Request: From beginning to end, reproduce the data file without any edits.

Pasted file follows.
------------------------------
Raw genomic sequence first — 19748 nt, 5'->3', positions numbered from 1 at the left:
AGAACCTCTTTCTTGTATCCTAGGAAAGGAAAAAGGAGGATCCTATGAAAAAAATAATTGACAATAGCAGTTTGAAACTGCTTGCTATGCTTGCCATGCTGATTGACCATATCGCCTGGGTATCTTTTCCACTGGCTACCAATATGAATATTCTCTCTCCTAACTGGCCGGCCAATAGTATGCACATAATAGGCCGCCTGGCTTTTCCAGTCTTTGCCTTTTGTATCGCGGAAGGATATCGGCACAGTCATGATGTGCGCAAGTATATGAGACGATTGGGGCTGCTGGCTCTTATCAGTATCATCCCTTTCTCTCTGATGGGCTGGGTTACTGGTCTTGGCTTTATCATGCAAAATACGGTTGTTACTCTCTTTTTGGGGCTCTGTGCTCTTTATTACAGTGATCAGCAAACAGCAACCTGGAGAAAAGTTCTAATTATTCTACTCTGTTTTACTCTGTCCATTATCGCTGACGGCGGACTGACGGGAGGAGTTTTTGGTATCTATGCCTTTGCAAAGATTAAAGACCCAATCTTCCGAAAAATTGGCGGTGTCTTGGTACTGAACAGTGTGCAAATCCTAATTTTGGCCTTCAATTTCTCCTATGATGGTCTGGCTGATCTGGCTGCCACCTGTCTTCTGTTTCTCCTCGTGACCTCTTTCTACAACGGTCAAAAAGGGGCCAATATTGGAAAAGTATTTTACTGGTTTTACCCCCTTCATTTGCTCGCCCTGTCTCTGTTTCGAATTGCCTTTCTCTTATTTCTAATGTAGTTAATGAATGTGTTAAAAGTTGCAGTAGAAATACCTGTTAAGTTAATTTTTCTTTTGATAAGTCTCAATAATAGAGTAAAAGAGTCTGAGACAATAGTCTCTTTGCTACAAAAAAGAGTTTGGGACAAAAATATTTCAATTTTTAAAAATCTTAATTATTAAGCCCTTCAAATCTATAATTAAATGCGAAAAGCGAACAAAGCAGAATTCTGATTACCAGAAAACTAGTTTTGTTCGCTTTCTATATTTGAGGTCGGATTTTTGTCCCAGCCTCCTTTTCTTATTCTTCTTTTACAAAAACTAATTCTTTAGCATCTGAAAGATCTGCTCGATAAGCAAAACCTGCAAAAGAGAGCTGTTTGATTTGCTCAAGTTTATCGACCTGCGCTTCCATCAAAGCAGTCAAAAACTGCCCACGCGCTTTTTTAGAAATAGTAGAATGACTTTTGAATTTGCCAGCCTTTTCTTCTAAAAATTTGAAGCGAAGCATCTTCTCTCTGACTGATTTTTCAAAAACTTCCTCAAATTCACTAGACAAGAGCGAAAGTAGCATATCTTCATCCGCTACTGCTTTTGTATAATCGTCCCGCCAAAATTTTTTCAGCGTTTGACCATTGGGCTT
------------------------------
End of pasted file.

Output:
Raw genomic sequence first — 19748 nt, 5'->3', positions numbered from 1 at the left:
AGAACCTCTTTCTTGTATCCTAGGAAAGGAAAAAGGAGGATCCTATGAAAAAAATAATTGACAATAGCAGTTTGAAACTGCTTGCTATGCTTGCCATGCTGATTGACCATATCGCCTGGGTATCTTTTCCACTGGCTACCAATATGAATATTCTCTCTCCTAACTGGCCGGCCAATAGTATGCACATAATAGGCCGCCTGGCTTTTCCAGTCTTTGCCTTTTGTATCGCGGAAGGATATCGGCACAGTCATGATGTGCGCAAGTATATGAGACGATTGGGGCTGCTGGCTCTTATCAGTATCATCCCTTTCTCTCTGATGGGCTGGGTTACTGGTCTTGGCTTTATCATGCAAAATACGGTTGTTACTCTCTTTTTGGGGCTCTGTGCTCTTTATTACAGTGATCAGCAAACAGCAACCTGGAGAAAAGTTCTAATTATTCTACTCTGTTTTACTCTGTCCATTATCGCTGACGGCGGACTGACGGGAGGAGTTTTTGGTATCTATGCCTTTGCAAAGATTAAAGACCCAATCTTCCGAAAAATTGGCGGTGTCTTGGTACTGAACAGTGTGCAAATCCTAATTTTGGCCTTCAATTTCTCCTATGATGGTCTGGCTGATCTGGCTGCCACCTGTCTTCTGTTTCTCCTCGTGACCTCTTTCTACAACGGTCAAAAAGGGGCCAATATTGGAAAAGTATTTTACTGGTTTTACCCCCTTCATTTGCTCGCCCTGTCTCTGTTTCGAATTGCCTTTCTCTTATTTCTAATGTAGTTAATGAATGTGTTAAAAGTTGCAGTAGAAATACCTGTTAAGTTAATTTTTCTTTTGATAAGTCTCAATAATAGAGTAAAAGAGTCTGAGACAATAGTCTCTTTGCTACAAAAAAGAGTTTGGGACAAAAATATTTCAATTTTTAAAAATCTTAATTATTAAGCCCTTCAAATCTATAATTAAATGCGAAAAGCGAACAAAGCAGAATTCTGATTACCAGAAAACTAGTTTTGTTCGCTTTCTATATTTGAGGTCGGATTTTTGTCCCAGCCTCCTTTTCTTATTCTTCTTTTACAAAAACTAATTCTTTAGCATCTGAAAGATCTGCTCGATAAGCAAAACCTGCAAAAGAGAGCTGTTTGATTTGCTCAAGTTTATCGACCTGCGCTTCCATCAAAGCAGTCAAAAACTGCCCACGCGCTTTTTTAGAAATAGTAGAATGACTTTTGAATTTGCCAGCCTTTTCTTCTAAAAATTTGAAGCGAAGCATCTTCTCTCTGACTGATTTTTCAAAAACTTCCTCAAATTCACTAGACAAGAGCGAAAGTAGCATATCTTCATCCGCTACTGCTTTTGTATAATCGTCCCGCCAAAATTTTTTCAGCGTTTGACCATTGGGCTT